Who would have thought: A bold Trump idea unites both parties
Who says there's division in this country? That we can't see eye to eye? Find common ground?
This was a week that saw lots of agreement.
Everyone agreed — well, maybe everyone except the one person with "president of the United States" as his title — that delaying the presidential election in November is not at all a good idea.
The unified reaction, ranging from outrage to dismissal, came in response to a tweet from President Trump suggesting that a mostly mail-in election was headed for such disaster that maybe we should just call the whole thing off until the coronavirus had passed. Or not.
The next example of the new unanimity came in a report from the Bridge Alliance on the diversity (actually, a lack thereof) in the senior staff and boards of democracy reform groups. The group released evidence they are disproportionately old, white, and liberal — and vowed to work on that.
The final example of the new togetherness came in the practically simultaneous shriek of "No!" from every election advocacy group when the Senate Republicans released their proposal for the next round of coronavirus relief. That's because the roughly $1 trillion package included exactly zip, zero, nuthin' for making sure the fall election comes off smoothly.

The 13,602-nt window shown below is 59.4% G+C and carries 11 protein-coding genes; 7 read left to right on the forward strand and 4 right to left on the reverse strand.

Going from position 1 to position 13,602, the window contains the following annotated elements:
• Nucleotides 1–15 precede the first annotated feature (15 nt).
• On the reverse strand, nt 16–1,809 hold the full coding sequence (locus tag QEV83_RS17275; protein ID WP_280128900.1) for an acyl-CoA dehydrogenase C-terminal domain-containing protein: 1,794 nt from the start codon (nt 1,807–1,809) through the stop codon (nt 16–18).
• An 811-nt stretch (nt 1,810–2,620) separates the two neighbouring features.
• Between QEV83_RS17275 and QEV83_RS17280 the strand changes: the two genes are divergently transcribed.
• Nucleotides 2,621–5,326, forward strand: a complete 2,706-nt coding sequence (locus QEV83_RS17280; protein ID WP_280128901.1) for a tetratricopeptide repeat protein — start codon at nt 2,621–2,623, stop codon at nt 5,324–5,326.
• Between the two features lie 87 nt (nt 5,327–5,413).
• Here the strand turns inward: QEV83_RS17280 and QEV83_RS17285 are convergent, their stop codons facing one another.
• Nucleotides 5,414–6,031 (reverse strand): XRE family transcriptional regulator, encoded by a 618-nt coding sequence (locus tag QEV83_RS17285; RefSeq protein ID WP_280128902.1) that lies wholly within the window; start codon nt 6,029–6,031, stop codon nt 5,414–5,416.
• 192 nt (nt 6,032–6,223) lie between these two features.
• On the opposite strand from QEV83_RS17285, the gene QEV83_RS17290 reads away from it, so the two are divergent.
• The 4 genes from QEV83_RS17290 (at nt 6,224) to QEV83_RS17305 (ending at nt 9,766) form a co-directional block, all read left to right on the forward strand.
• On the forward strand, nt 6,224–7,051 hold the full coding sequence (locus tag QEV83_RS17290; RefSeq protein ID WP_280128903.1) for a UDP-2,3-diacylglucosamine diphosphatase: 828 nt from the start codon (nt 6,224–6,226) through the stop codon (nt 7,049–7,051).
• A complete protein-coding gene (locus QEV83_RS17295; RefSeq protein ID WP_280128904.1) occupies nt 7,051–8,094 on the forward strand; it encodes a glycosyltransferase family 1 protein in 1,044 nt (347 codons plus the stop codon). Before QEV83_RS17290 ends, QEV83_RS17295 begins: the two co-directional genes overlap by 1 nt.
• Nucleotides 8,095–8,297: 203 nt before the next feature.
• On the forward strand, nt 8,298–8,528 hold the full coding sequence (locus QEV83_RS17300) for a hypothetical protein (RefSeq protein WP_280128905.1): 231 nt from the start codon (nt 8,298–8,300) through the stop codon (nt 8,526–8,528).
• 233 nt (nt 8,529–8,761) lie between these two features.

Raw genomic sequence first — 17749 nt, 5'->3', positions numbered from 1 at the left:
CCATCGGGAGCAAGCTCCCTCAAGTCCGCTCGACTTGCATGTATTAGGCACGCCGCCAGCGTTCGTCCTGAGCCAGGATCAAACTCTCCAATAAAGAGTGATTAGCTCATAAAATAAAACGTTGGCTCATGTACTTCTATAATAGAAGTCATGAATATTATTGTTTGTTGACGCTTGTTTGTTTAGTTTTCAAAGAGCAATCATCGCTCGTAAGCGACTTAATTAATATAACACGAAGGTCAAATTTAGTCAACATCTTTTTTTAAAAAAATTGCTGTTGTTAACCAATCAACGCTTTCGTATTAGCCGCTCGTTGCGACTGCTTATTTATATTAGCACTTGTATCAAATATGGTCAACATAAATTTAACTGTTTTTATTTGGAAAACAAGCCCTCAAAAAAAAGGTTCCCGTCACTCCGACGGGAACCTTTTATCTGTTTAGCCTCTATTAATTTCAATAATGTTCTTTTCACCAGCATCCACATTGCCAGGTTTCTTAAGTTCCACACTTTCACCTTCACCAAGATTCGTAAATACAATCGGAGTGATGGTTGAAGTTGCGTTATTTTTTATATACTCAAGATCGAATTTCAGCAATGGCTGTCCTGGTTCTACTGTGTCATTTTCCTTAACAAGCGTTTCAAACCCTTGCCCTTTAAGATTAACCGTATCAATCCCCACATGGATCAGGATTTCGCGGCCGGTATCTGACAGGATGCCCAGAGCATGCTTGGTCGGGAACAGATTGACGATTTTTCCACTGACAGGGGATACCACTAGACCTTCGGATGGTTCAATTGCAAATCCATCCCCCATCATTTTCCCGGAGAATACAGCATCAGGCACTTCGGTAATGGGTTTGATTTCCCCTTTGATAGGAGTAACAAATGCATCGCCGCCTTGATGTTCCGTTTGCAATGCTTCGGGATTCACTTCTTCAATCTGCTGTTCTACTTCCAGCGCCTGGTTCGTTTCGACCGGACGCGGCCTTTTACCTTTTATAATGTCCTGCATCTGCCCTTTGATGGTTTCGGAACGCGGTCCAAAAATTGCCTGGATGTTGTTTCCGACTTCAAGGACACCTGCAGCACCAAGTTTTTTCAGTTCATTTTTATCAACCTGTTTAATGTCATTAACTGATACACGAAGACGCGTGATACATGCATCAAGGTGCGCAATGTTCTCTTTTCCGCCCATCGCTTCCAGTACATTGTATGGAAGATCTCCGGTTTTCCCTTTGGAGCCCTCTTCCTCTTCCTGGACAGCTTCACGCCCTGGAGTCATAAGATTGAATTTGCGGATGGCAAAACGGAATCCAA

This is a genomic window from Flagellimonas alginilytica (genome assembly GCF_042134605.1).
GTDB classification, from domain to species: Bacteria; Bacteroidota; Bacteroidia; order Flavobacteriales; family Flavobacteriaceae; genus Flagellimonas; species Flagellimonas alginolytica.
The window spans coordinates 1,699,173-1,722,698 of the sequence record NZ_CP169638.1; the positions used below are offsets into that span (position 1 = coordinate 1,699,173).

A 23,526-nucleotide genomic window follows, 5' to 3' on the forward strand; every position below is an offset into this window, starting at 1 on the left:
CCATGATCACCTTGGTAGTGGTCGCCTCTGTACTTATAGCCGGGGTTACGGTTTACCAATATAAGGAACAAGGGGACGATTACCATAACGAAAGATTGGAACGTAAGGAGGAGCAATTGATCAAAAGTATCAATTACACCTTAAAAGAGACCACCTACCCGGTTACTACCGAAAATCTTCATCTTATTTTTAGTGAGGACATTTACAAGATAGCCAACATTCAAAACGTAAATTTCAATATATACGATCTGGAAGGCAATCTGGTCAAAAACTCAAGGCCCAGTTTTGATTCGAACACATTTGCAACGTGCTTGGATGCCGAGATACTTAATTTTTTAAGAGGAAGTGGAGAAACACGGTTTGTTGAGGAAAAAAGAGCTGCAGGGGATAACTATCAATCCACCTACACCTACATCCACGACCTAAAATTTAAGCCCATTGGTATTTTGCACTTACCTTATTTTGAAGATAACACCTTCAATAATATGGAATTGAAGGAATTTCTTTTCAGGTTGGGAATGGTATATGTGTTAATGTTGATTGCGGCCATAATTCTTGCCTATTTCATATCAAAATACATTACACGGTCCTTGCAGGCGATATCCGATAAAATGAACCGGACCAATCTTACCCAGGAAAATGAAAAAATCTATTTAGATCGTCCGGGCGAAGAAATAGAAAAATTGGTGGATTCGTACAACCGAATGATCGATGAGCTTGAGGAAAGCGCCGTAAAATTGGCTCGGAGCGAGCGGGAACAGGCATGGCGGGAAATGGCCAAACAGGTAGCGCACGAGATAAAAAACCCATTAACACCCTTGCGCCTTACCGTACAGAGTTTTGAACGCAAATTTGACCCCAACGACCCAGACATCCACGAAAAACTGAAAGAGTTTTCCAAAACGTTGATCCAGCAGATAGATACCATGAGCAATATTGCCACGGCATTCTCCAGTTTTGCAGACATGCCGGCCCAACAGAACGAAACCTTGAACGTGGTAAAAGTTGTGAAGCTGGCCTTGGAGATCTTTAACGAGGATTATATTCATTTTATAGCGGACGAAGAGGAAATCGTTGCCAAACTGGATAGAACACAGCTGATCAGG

Not all is without disharmony, however.
Two unrelated studies of Congress found that televising every last word of debate may not be such a hot idea and the troubled institution might actually run better if members knew more than to say "Hey, you" when trying to get the attention of the folks from the other party.
But let's end of the week on a good note, or at least a hopeful one, which comes from the fact that reformers are still working hard in Arkansas, North Dakota and Oregon to try to put in place independent commissions to draw the new legislative boundaries based on the ongoing census.
Closing pose. Namaste.
— Bill Theobald